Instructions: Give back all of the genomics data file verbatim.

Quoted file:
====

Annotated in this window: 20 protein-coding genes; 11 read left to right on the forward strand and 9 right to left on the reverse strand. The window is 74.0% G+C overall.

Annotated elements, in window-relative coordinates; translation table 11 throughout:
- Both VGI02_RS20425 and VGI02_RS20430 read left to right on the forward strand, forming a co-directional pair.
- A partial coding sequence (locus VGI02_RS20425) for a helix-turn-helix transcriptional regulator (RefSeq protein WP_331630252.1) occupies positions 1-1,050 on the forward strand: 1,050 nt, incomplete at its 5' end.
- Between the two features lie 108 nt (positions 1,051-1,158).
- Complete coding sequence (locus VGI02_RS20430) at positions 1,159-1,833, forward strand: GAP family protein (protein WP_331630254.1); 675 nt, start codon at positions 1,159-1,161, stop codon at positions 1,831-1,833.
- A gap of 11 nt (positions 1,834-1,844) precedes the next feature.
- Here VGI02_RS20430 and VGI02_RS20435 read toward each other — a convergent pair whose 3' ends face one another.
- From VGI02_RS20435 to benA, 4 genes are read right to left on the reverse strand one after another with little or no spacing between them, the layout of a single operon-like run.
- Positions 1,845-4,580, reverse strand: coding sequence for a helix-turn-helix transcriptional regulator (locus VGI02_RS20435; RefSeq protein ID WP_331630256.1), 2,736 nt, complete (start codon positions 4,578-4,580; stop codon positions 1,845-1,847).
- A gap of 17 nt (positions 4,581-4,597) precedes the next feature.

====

Annotated in this window: 20 protein-coding genes; 11 read left to right on the forward strand and 9 right to left on the reverse strand. The window is 74.0% G+C overall.

Annotated elements, in window-relative coordinates; translation table 11 throughout:
- Both VGI02_RS20425 and VGI02_RS20430 read left to right on the forward strand, forming a co-directional pair.
- A partial coding sequence (locus VGI02_RS20425) for a helix-turn-helix transcriptional regulator (RefSeq protein WP_331630252.1) occupies positions 1-1,050 on the forward strand: 1,050 nt, incomplete at its 5' end.
- Between the two features lie 108 nt (positions 1,051-1,158).
- Complete coding sequence (locus VGI02_RS20430) at positions 1,159-1,833, forward strand: GAP family protein (protein WP_331630254.1); 675 nt, start codon at positions 1,159-1,161, stop codon at positions 1,831-1,833.
- A gap of 11 nt (positions 1,834-1,844) precedes the next feature.
- Here VGI02_RS20430 and VGI02_RS20435 read toward each other — a convergent pair whose 3' ends face one another.
- From VGI02_RS20435 to benA, 4 genes are read right to left on the reverse strand one after another with little or no spacing between them, the layout of a single operon-like run.
- Positions 1,845-4,580, reverse strand: coding sequence for a helix-turn-helix transcriptional regulator (locus VGI02_RS20435; RefSeq protein ID WP_331630256.1), 2,736 nt, complete (start codon positions 4,578-4,580; stop codon positions 1,845-1,847).
- A gap of 17 nt (positions 4,581-4,597) precedes the next feature.